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What You Need to Know About this Year's Inauguration

What You Need to Know About this Year's Inauguration

The theme of the 46th Inauguration Ceremony is “America United.”


The 46th Presidential Inauguration is next week, and it’s going to look a bit different than what we remember from years past. The Inauguration is a big ceremony welcoming the president elect to the White House with traditions that have been practiced for decades. This year, the celebrations will continue to welcome Joe Biden and Kamala Harris into office, but they will be “scaled-back and reimagined” to stay Covid safe, and many of the events will be virtual.

No matter what side you're on, the Inauguration is a big day in history and its important that your children know what's going on in their country, especially today. Here's a guide to celebrating this year's Inauguration as well as some traditions from years past:

What will this year’s Inauguration be like?

Tuesday, Jan. 19, 5:30pm: There will be a lighting ceremony around the Lincoln Memorial Reflecting Pool in remembrance of the Americans who have lost their lives during the coronavirus.

Wednesday, Jan. 20, 12pm: Joseph R. Biden will be sworn in as president of the United States at 12pm on Jan. 20 on the West Front of the U.S. Capitol and will give an inaugural address and conduct a review of military troops, consistent with tradition. This year, he will be accompanied by socially distanced members of the military.

Wednesday, Jan. 20, 2/3pm: Instead of the traditional parade that typically occurs along Pennsylvania Avenue, the new president, vice president, and their families will receive a presidential escort from 15th Street to the White House from the U.S. Military. There will be a virtual parade (kicking off between 2 or 3pm) that remote viewers can tune into featuring music, poets, and dancers from across the country. Some of Biden and Harris’ famous supporters will Zoom into the parade to speak or perform. Former presidents George W. Bush, Bill Clinton, and Barack Obama will lay a wreath at the Tomb of the Unknown Soldier at Arlington National Cemetery, as is tradition.

RELATED: Presidential Trivia Questions for Kids

Wednesday, Jan. 20, 8:30pm: For the first time this year, there will be a prime-time TV event starting at 8:30pm hosted by Tom Hanks. Lady Gaga will sing the national anthem and Jennifer Lopez will perform. Other celebrity guests include Justin Timberlake, Demi Lovato, Ant Clemons, and Jon Bon Jovi.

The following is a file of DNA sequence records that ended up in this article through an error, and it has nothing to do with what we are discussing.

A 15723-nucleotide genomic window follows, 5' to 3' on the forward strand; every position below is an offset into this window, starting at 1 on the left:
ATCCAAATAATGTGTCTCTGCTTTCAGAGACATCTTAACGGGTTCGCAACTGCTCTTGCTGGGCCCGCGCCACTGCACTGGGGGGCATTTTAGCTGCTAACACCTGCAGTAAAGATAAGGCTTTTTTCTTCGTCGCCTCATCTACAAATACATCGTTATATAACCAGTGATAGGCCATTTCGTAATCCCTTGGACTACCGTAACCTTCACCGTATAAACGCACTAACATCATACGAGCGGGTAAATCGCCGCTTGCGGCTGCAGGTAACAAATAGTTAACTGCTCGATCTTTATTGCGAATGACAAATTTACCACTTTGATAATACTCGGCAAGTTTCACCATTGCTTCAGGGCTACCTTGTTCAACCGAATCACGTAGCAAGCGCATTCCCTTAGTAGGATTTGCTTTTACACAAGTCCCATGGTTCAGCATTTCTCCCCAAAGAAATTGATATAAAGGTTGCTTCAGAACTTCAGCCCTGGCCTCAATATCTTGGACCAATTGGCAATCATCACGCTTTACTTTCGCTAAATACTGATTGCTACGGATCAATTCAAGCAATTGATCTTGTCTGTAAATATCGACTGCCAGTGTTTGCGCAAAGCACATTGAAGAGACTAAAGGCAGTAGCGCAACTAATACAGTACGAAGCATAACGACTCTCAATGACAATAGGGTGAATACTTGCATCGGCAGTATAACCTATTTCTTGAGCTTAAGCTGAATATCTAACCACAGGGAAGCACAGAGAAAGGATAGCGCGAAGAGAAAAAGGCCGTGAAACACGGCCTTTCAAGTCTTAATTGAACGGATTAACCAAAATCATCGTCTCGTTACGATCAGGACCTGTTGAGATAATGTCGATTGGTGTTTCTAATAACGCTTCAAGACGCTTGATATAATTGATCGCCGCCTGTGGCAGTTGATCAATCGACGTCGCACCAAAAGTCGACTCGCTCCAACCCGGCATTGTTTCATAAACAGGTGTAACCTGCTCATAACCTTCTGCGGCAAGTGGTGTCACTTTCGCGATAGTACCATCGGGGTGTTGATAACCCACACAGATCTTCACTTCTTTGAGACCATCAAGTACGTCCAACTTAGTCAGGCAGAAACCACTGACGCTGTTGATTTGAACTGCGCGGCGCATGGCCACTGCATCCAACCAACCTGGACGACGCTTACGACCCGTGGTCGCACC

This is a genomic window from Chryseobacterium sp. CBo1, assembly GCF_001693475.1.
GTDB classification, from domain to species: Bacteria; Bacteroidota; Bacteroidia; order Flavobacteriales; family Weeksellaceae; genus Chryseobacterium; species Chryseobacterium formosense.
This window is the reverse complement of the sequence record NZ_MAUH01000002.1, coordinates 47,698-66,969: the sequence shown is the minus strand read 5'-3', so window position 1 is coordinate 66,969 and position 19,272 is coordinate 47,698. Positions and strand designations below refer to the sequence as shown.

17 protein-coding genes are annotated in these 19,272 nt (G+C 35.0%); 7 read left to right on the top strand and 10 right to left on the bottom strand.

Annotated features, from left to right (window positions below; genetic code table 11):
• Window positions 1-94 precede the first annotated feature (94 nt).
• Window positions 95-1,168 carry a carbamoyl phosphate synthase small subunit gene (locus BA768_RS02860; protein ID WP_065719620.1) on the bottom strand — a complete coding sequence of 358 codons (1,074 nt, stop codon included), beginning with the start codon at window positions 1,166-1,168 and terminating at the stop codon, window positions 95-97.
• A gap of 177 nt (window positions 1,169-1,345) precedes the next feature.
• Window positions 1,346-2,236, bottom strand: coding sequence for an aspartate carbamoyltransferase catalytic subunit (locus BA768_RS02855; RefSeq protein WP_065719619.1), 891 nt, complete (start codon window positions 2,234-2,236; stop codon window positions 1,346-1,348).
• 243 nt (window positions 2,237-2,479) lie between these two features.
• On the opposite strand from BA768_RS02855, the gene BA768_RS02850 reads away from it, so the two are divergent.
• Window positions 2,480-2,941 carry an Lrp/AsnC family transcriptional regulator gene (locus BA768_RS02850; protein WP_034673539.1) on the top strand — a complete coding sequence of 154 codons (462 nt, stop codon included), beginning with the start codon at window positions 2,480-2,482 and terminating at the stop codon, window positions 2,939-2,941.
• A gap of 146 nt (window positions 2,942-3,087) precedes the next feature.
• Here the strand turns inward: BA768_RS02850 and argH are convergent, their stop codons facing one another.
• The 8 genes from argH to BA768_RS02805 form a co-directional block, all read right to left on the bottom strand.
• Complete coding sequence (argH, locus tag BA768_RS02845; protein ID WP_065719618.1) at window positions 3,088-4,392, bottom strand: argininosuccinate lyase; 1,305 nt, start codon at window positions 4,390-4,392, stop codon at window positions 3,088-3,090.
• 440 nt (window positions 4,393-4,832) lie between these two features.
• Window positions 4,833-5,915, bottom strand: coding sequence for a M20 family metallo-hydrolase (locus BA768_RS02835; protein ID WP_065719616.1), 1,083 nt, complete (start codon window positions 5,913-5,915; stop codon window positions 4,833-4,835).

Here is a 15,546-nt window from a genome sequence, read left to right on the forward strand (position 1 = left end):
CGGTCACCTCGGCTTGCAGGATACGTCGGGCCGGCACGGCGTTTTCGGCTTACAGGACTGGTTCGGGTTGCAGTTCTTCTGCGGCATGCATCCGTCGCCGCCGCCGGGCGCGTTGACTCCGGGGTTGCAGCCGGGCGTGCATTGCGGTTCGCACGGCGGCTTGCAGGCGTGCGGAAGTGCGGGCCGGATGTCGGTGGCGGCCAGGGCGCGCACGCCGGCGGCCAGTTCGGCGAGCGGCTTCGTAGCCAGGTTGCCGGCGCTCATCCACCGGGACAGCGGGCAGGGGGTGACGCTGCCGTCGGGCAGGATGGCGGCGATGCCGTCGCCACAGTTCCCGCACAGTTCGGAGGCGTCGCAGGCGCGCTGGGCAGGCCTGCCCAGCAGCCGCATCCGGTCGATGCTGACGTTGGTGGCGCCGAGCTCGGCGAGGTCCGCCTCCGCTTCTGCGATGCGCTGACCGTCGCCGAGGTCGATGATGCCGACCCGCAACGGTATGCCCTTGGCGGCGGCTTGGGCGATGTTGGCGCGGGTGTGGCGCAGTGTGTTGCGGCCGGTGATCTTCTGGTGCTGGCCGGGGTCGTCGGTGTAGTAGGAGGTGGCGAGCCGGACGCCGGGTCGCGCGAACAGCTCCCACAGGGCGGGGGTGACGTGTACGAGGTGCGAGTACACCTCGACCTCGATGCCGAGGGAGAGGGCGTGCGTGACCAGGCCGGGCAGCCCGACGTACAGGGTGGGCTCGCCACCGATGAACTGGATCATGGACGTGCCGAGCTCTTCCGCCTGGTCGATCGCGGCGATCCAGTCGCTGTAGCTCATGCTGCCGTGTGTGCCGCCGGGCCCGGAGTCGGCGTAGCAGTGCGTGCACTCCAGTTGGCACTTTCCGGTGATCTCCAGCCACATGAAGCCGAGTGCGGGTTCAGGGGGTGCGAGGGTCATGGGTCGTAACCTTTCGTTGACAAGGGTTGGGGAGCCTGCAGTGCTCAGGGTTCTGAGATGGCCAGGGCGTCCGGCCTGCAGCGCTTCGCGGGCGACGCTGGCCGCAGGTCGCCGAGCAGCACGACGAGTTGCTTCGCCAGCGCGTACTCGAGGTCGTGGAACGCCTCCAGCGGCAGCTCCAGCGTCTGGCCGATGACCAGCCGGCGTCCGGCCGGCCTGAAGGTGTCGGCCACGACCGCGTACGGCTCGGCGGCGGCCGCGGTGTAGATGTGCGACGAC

Maju Varghese, the executive director of the Presidential Inaugural Committee, said in the Times that the goal of the Inauguration is to have an “inclusive and accessible celebration that brings Americans together and unifies our nation, especially during such a tough time for our country.”

RELATED: 23 Black History Movies that Teach Kids Important Lessons 

How to Celebrate the Inauguration with Your Family

If you want to “join in” on the fun—or perhaps you’re planning to host your own virtual inauguration party—the inaugural committee has also released a variety of inauguration day graphics and Zoom backgrounds your family can download. 

You can also tour online National Mall exhibitions to learn about presidents to learn more about inaugurations past and present. To satisfy a sweet tooth, buy a pint of Jeni’s Splendid Ice Cream White House Chocolate Chip, released in honor of the inauguration.

If your family is into historical trivia, give these presidential trivia questions for kids a go.

How is This Year’s Inauguration Different Than Years Past?

These are some other traditions that are typical of a U.S. presidential Inauguration, but won’t happen this year, like:

  • A breakfast or lunch between the incumbent president and the president elect with their wives

  • A handwritten note to the president elect from the departing president

  • A luncheon

  • The Inaugural parade on Pennsylvania Avenue with thousands of military personnel

  • The Inaugural Ball

  • A National Prayer Service

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Melissa Wickes

Author: Melissa Wickes is a graduate of Binghamton University and the NYU Summer Publishing Institute. She's written hundreds of articles to help New York parents make better decisions for their families. When she's not writing, you can find her eating pasta, playing guitar, or watching reality TV. See More

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